• Sample space Ω is listing of all possible outcome of an experiment

    • Sample space can be continuous or discrete

    • For language applications it’s discrete (i.e. words)

  • Event A is a subset of Ω

  • Probability function (or distribution)






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Prior Probability

  • Prior probability: the probability before we consider any additional knowledge


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Conditional probability

  • Sometimes we have partial knowledge about the outcome of an experiment

  • Conditional (or Posterior) Probability

  • Suppose we know that event B is true

  • The probability that A is true given the knowledge about B is expressed by



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Conditional probability (cont)

  • Note: P(A,B) = P(A ∩ B)

  • Chain Rule

  • P(A, B) = P(A|B) P(B) = The probability that A and B both happen is the probability that B happens times the probability that A happens, given B has occurred.

  • P(A, B) = P(B|A) P(A) = The probability that A and B both happen is the probability that A happens times the probability that B happens, given A has occurred.

  • Multi-dimensional table with a value in every cell giving the probability of that specific state occurring


Chain rule l.jpg
Chain Rule

P(A,B) = P(A|B)P(B)

= P(B|A)P(A)

P(A,B,C,D…) = P(A)P(B|A)P(C|A,B)P(D|A,B,C..)


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Bayes' rule

Chain Rule  Bayes' rule

P(A,B) = P(A|B)P(B)

= P(B|A)P(A)

Useful when one quantity is more easy to calculate;

trivial consequence of the definitions we saw but it’ s

extremely useful


Bayes rule l.jpg
Bayes' rule

Bayes' rule translates causal knowledge into diagnostic knowledge.

For example, if A is the event that a patient has a disease, and B is the event that she displays a symptom, then P(B | A) describes a causal relationship, and P(A | B) describes a diagnostic one (that is usually hard to assess).

If P(B | A), P(A) and P(B) can be assessed easily, then we get P(A | B) for free.


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Example

  • S:stiff neck, M: meningitis

  • P(S|M) =0.5, P(M) = 1/50,000 P(S)=1/20

  • I have stiff neck, should I worry?


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(Conditional) independence

  • Two events A e B are independent of each other if

    P(A) = P(A|B)

  • Two events A and B are conditionally independent of each other given C if

    P(A|C) = P(A|B,C)


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Back to language

  • Statistical NLP aims to do statistical inference for the field of NLP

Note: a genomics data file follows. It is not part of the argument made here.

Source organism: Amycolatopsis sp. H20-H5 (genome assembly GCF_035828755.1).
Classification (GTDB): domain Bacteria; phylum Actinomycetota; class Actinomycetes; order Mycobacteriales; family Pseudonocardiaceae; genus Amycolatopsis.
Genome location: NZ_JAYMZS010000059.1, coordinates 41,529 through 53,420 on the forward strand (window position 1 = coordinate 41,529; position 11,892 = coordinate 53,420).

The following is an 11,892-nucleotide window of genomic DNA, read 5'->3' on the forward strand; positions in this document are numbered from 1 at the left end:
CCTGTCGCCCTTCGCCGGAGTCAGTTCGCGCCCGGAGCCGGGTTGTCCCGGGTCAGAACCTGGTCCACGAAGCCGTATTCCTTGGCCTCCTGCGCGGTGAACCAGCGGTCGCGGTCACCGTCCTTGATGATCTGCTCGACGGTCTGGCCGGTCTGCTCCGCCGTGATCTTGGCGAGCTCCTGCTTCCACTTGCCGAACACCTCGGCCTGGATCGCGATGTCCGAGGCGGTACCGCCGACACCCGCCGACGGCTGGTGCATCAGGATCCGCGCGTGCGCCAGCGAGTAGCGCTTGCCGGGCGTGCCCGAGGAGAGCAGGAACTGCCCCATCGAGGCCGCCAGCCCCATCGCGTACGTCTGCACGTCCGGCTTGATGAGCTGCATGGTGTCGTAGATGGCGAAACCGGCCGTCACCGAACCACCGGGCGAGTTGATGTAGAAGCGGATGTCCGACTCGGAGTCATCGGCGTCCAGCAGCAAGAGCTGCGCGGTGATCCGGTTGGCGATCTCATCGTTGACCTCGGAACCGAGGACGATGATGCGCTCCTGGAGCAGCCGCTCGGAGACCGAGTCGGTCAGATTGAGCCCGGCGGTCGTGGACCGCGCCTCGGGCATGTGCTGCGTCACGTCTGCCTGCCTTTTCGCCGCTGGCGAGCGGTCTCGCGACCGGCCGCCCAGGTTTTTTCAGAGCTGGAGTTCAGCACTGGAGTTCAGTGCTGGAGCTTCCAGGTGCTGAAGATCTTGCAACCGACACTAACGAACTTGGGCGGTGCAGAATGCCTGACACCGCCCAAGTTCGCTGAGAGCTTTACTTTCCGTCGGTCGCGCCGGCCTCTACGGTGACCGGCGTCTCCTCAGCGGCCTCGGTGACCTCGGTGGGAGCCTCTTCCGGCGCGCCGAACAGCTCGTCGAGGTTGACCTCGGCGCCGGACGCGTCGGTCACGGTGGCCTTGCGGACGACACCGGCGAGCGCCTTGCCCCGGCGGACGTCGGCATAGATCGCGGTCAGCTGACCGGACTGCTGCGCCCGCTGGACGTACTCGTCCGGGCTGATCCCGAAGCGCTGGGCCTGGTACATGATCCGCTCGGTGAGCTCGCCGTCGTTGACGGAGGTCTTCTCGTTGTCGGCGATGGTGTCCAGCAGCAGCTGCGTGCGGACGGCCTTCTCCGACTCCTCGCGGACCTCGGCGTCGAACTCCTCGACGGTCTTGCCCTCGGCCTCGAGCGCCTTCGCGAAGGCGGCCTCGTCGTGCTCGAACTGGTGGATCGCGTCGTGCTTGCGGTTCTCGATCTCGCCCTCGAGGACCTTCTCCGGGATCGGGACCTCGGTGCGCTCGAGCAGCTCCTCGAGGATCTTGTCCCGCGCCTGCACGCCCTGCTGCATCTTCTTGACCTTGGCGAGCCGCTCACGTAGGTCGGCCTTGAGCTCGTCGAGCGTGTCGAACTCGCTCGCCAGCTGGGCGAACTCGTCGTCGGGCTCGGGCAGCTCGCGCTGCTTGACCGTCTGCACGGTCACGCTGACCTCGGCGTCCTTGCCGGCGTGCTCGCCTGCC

• Topic classification

      • P( topic | document )

    • Language models

      • P (word | previous word(s) )

    • WSD

      • P( sense | word)

  • Two main problems

    • Estimation: P in unknown: estimate P

    • Inference: We estimated P; now we want to find (infer) the topic of a document, o the sense of a word


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Language Models (Estimation)

  • In general, for language events, P is unknown

  • We need to estimate P, (or model M of the language)

  • We’ll do this by looking at evidence about what P must be based on a sample of data


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Estimation of P

  • Frequentist statistics

    • Parametric

    • Non-parametric (distribution free)

  • Bayesian statistics

    • Bayesian statistics measures degrees of belief

    • Degrees are calculated by starting with prior beliefs and updating them in face of the evidence, using Bayes theorem

  • 2 different approaches, 2 different philosophies


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Inference

  • The central problem of computational Probability Theory is the inference problem:

  • Given a set of random variables X1, … , Xk and their joint density P(X1, … , Xk), compute one or more conditional densities given observations.

    • Compute

      • P(X1 | X2 … , Xk)

      • P(X3 | X1 )

      • P(X1 , X2 | X3, X4,)

      • Etc …

  • Many problems can be formulated in these terms.


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Bayes decision rule

  • w: ambiguous word

  • S = {s1, s2, …, sn } senses for w

  • C = {c1, c2, …, cn } context of w in a corpus

  • V = {v1, v2, …, vj } words used as contextual features for disambiguation

  • Bayes decision rule

    • Decide sj if P(sj | c) > P(sk | c) for sj ≠sk

  • We want to assign w to the sense s’ where

    s’ = argmaxskP(sk | c)


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Bayes classification for WSD

  • We want to assign w to the sense s’ where

    s’ = argmaxskP(sk | c)

  • We usually do not know P(sk | c) but we can compute it using Bayes rule


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Naïve Bayes classifier

  • Naïve Bayes classifier widely used in machine learning

  • Estimate P(c | sk) and P(sk)


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Naïve Bayes classifier

  • Estimate P(c | sk) and P(sk)

  • w: ambiguous word

  • S = {s1, s2, …, sn } senses for w

  • C = {c1, c2, …, cn } context of w in a corpus

  • V = {v1, v2, …, vj } words used as contextual features for disambiguation

  • Naïve Bayes assumption:


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Naïve Bayes classifier

  • Naïve Bayes assumption:

    • Two consequences

    • All the structure and linear ordering of words within the context is ignored bags of words model

    • The presence of one word in the model is independent of the others

      • Not true but model “easier” and very “efficient”

      • “easier” “efficient” mean something specific in the probabilistic framework

        • We’ll see later (but easier to estimate parameters and more efficient inference)

    • Naïve Bayes assumption is inappropriate if there are strong dependencies, but often it does very well (partly because the decision may be optimal even if the assumption is not correct)


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Bayes decision rule

Naïve Bayes assumption

Count of vj when sk

Estimation

Prior probability of sk

Naïve Bayes for WSD


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Naïve Bayes Algorithm for WSD

  • TRAINING (aka Estimation)

  • For all of senses sk of w do

    • For all words vj in the vocabulary calculate

    • end

  • end

  • For all of senses sk of w do

  • end


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Naïve Bayes Algorithm for WSD

  • TESTING (aka Inference or Disambiguation)

  • For all of senses sk of w do

    • For all words vj in the context window c calculate

    • end

  • end

  • Choose s= sk of w do


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Next week

  • Introduction to Graphical Models

  • Part of speech tagging

  • Readings:

    • Chapter 5 NLTL book

    • Chapter 10 of Foundation of Stat NLP